When the last ornament is hung, wipe your brow and notice that the rain has stopped falling. There's even a patch of blue visible through the holes in the roof.

A Sukkot prayer for the Bedouin at Rabbis for Human Rights

Hope all of y'all had a wonderful Yom Kippur!

Earlier this summer the folks at Rabbis for Human Rights North America asked if I would write a Sukkot prayer which touches on the situation of the Israeli Bedouin. I was honored to be asked, and took on the task with some trepidation; I hope the result is meaningful.

Here's how my prayer begins:


Ribbono Shel Olam, Master of the Universe --
Shekhinah, Whose wings shelter creation --

Once our people wandered the desert sands.
Now we merely vacation in rootlessness

While our Bedouin neighbors perch
Without permission, their goats forbidden to graze.

Time after time the bulldozers tear down homes
And playgrounds, uprooting spindly olive trees

To make room for someone else's future forest,
As though saplings mattered more than children...


You can find the whole prayer on the RHR-NA website, in the Sukkot section -- A Sukkot Prayer for the Bedouin -- or in the Prayers section (Prayers | A Sukkot Prayer for the Bedouin) where the prayer appears alongside an image of, as it happens, me in prayer during the last Rabbis for Human Rights conference I was blessed to attend.

Sukkot begins on Sunday at sundown. May this prayer help us to remain mindful of the Bedouin and their situation even as we celebrate Sukkot, the season of our rejoicing. Stay tuned -- I'll share more Bedouin resources from RHR once they're online.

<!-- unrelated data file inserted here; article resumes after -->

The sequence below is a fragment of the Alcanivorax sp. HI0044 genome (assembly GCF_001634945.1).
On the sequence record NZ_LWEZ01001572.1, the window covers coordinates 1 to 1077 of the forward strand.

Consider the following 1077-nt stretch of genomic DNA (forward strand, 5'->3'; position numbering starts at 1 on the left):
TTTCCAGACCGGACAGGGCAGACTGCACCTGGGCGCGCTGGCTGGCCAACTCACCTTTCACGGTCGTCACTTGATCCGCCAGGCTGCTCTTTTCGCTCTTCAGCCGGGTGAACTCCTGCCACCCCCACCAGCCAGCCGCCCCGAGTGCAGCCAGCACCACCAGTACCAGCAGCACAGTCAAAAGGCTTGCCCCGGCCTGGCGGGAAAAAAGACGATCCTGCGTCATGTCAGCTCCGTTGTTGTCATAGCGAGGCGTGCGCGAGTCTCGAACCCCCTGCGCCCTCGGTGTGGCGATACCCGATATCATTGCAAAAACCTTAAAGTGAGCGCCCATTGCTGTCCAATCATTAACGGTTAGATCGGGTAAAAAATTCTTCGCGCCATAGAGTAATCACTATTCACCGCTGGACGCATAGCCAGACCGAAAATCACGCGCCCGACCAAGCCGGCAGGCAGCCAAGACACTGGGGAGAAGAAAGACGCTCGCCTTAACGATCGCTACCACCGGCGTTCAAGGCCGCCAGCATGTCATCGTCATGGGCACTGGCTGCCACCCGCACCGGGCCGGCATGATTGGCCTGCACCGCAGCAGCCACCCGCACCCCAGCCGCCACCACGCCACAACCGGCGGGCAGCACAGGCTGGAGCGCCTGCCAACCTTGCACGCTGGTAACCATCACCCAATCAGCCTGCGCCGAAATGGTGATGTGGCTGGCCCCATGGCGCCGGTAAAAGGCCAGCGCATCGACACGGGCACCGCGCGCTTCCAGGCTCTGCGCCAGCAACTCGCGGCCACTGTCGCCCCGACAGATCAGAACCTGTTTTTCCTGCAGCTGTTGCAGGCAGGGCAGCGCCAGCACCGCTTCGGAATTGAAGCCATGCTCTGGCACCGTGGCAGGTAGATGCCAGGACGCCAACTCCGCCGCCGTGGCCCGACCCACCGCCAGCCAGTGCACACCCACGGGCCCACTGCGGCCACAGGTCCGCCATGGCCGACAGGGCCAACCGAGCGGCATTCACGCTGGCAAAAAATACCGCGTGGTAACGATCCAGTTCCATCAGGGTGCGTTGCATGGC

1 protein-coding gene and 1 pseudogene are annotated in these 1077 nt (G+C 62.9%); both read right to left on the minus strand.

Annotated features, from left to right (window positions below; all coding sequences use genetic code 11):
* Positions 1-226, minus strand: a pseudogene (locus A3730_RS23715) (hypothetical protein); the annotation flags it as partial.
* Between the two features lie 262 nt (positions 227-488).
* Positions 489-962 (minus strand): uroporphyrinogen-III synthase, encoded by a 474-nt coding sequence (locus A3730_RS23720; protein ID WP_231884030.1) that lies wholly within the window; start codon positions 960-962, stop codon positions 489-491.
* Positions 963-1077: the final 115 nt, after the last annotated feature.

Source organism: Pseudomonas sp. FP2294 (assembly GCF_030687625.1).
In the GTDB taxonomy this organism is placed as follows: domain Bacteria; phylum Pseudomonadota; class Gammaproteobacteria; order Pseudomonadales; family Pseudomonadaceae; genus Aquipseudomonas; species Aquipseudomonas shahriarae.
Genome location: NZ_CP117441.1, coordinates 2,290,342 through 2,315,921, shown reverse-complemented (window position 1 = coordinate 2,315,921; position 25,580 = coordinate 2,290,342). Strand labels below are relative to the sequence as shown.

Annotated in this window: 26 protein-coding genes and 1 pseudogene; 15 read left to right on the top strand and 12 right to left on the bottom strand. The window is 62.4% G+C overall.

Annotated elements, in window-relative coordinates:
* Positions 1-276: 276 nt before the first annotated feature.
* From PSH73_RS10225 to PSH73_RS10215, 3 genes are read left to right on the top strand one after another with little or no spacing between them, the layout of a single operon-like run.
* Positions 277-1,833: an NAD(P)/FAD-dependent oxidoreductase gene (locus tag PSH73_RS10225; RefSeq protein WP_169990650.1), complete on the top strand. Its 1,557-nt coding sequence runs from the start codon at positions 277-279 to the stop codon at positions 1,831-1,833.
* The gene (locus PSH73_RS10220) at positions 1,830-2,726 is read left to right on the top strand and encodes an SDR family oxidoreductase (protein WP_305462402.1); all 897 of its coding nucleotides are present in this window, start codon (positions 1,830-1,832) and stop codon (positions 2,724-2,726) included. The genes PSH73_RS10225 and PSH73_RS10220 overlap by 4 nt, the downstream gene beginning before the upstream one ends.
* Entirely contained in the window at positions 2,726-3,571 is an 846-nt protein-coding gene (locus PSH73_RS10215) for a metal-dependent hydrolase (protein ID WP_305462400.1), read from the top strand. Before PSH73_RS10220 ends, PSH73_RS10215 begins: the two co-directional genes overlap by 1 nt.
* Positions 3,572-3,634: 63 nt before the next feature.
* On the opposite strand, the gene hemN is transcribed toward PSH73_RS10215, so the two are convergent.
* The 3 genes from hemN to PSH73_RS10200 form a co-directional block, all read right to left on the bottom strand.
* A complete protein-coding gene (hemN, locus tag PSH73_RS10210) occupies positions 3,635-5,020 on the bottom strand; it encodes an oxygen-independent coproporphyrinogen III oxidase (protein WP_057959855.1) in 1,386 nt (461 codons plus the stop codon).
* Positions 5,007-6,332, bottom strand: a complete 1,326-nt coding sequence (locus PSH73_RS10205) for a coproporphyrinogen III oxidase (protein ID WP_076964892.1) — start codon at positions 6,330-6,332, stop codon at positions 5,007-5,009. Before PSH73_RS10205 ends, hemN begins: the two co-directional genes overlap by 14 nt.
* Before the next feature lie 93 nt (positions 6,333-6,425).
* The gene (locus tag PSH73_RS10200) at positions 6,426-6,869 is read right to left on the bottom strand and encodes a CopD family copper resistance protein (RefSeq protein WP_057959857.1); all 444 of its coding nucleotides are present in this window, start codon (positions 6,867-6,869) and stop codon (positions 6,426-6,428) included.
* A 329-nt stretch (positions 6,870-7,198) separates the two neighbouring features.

Etrogcello for Tu BiShvat

Remember last Sukkot? The sound of cornstalks rustling on the roof of my car as I drove slowly home from Renton's farmer's market. The trees on our hills still bright with fading leaves. Carrying my lulav and etrog out to the sukkah in the rain-washed morning, and shaking them in all four directions as I dodged the raindrops still dripping from the sukkah's so-called roof.

And then, when the festival was over, my reluctance to discard the beautiful fragrant etrogim. They had come such a long way to reach us, just in time for the festival! So I peeled them, and poured vodka over the thin shavings of yellow skin, and set them in a cupboard to wait in the dark. At first the shavings sat at the bottom of a bottle of clear liquid. Over time, some alchemy transpired. The liquid became golden, the peel ever-more translucent. Now, some months later, they have been transformed from this:

Etrog, sliced open.

To this:

Before decanting.

I open the jar and am washed with a heady wave of the scent of etrog. Surely smell is one of the most evocative senses: one whiff and I'm transported back to the day before Yom Kippur when I first lifted last year's etrogim out of their foam cradles and brought them to my face to inhale their extraordinary scent. Nothing else smells quite like an etrog. It's lemony, yes, to be sure, but it's more than that. Richer, sharper, more complicated. Over the years I've experimented with etrog preserves, but no jam ever quite captures the way an etrog smells -- the way it makes me feel -- when I first press it to my nose before the festival begins.